Tuesday, December 16, 2014

Sipping, Snacking and Tooth Decay

Many parents across the country will issue a common refrain at dinnertime tonight: ―You’d better eat that-it’s good for you!  There’s another old favorite in the parental arsenal of dietary admonitions: 
―Don’t eat that-it’ll rot your teeth!  Now more than ever, kids are faced with a bewildering array of food choices – from fresh produce to sugar-laden processed convenience meals and snack foods.  What children eat and when they eat it may affect not only their general health but also their oral health.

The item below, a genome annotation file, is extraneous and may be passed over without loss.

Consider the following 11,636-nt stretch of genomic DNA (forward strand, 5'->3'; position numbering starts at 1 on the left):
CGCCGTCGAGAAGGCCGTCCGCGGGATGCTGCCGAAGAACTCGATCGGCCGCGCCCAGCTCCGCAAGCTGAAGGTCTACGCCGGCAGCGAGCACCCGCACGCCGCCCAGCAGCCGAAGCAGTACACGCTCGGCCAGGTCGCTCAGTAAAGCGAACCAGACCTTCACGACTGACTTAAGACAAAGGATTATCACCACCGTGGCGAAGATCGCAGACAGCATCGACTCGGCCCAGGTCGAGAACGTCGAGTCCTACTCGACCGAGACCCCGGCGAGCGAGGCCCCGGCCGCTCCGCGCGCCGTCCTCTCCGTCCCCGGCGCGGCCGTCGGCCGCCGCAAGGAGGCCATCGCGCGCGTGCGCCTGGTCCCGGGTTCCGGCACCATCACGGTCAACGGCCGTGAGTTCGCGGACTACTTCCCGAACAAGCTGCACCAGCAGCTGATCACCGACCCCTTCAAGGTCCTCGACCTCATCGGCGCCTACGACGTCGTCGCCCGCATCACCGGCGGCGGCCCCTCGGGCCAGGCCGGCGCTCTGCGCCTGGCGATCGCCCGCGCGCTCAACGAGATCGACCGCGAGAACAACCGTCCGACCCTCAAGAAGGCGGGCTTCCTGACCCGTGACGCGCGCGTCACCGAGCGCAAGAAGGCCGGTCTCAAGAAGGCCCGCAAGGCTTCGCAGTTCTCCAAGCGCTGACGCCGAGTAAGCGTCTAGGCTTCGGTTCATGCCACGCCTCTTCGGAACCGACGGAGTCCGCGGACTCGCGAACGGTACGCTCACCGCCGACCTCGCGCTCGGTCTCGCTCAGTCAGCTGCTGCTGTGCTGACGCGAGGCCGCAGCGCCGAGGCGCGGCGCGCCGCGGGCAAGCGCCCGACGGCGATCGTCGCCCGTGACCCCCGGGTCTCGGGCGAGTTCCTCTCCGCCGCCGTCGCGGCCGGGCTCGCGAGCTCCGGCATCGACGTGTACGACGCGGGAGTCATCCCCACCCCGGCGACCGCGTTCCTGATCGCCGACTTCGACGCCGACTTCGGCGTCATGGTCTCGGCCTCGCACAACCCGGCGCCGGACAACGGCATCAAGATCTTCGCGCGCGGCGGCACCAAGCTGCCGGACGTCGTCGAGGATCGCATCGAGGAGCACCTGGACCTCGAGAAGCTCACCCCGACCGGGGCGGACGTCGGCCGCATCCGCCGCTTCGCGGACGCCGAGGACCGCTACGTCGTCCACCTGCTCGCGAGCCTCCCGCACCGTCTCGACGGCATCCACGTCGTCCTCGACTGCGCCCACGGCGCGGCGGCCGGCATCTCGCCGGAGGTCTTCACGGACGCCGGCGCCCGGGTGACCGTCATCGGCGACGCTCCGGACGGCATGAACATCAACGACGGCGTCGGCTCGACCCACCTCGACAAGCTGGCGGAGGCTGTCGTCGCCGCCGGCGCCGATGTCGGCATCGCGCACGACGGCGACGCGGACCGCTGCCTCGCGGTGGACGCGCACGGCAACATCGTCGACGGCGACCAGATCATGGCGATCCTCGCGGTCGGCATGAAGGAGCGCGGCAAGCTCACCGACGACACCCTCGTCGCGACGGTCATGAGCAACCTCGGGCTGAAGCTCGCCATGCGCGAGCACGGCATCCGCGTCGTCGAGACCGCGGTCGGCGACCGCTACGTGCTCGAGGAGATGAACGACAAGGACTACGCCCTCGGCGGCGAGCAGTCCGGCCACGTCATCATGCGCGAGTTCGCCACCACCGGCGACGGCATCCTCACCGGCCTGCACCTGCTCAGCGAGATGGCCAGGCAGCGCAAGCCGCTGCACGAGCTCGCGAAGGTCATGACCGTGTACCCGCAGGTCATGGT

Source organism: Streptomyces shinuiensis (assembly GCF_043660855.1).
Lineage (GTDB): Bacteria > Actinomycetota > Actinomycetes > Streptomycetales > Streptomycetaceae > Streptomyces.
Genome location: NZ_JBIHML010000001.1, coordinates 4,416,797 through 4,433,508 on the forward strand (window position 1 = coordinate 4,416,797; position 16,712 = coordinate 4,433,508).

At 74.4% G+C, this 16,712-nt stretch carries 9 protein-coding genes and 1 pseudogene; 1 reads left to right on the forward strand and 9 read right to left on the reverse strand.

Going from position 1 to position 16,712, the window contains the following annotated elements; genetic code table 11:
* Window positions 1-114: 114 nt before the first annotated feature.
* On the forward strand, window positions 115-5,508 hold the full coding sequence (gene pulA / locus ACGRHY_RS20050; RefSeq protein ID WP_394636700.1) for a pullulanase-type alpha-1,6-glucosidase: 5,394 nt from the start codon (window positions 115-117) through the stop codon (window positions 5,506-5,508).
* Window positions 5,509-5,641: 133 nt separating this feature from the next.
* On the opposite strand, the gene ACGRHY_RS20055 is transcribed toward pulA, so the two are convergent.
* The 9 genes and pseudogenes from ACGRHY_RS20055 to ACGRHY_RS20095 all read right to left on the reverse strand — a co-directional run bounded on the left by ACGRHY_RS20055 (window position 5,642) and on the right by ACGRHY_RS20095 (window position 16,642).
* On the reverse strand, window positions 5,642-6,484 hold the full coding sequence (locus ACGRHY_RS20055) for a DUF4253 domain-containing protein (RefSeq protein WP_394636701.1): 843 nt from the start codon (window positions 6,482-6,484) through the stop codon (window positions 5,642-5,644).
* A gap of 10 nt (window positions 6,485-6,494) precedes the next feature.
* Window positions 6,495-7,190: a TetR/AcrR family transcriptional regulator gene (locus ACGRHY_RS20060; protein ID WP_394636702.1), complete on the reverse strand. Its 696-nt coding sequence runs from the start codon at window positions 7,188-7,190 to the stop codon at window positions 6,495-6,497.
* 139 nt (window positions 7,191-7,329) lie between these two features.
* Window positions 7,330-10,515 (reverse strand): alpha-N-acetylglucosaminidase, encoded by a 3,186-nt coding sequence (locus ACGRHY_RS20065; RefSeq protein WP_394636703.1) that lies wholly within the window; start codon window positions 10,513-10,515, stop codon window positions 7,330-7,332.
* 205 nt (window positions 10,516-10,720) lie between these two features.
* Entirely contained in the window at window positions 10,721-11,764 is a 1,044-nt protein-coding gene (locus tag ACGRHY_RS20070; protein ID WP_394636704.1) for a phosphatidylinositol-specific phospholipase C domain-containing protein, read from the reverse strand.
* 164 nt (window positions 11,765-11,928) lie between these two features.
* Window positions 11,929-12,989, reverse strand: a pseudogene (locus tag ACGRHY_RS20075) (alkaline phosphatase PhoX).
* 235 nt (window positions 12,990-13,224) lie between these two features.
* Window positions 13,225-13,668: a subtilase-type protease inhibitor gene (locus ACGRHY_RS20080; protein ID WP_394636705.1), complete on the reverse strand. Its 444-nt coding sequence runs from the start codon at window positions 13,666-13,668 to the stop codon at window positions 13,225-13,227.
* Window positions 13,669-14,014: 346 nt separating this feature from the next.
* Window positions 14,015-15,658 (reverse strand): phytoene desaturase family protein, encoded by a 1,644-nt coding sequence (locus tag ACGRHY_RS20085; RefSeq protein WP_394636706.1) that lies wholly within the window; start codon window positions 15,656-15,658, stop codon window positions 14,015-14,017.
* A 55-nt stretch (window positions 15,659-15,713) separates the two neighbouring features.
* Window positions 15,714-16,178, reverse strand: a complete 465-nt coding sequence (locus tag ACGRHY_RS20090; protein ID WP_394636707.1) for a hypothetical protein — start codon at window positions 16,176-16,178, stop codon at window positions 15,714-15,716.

When sugar is consumed over and over again in large, often hidden amounts, the harmful effect on teeth can be dramatic.  Sugar on teeth provides food for bacteria, which produce acid.  The acid in turn can eat away the enamel on teeth. 

Reduce your children’s risk of tooth decay: 
- Sugary foods and drinks should be consumed with meals.  Saliva production increases during meals and helps neutralize acid production and rinse food particles from the mouth. 

- Limit between-meal snacks.  If kids crave a snack, offer them nutritious foods.

- If your kids chew gum, make it sugarless – Chewing sugarless gum after eating can increase saliva flow and help wash out food and decay-producing acid. 

- Monitor beverage consumption – Instead of soft drinks all day, children should also choose water and low-fat milk. 

- Help your children develop good brushing and flossing habits.  

- Schedule regular dental visits. 

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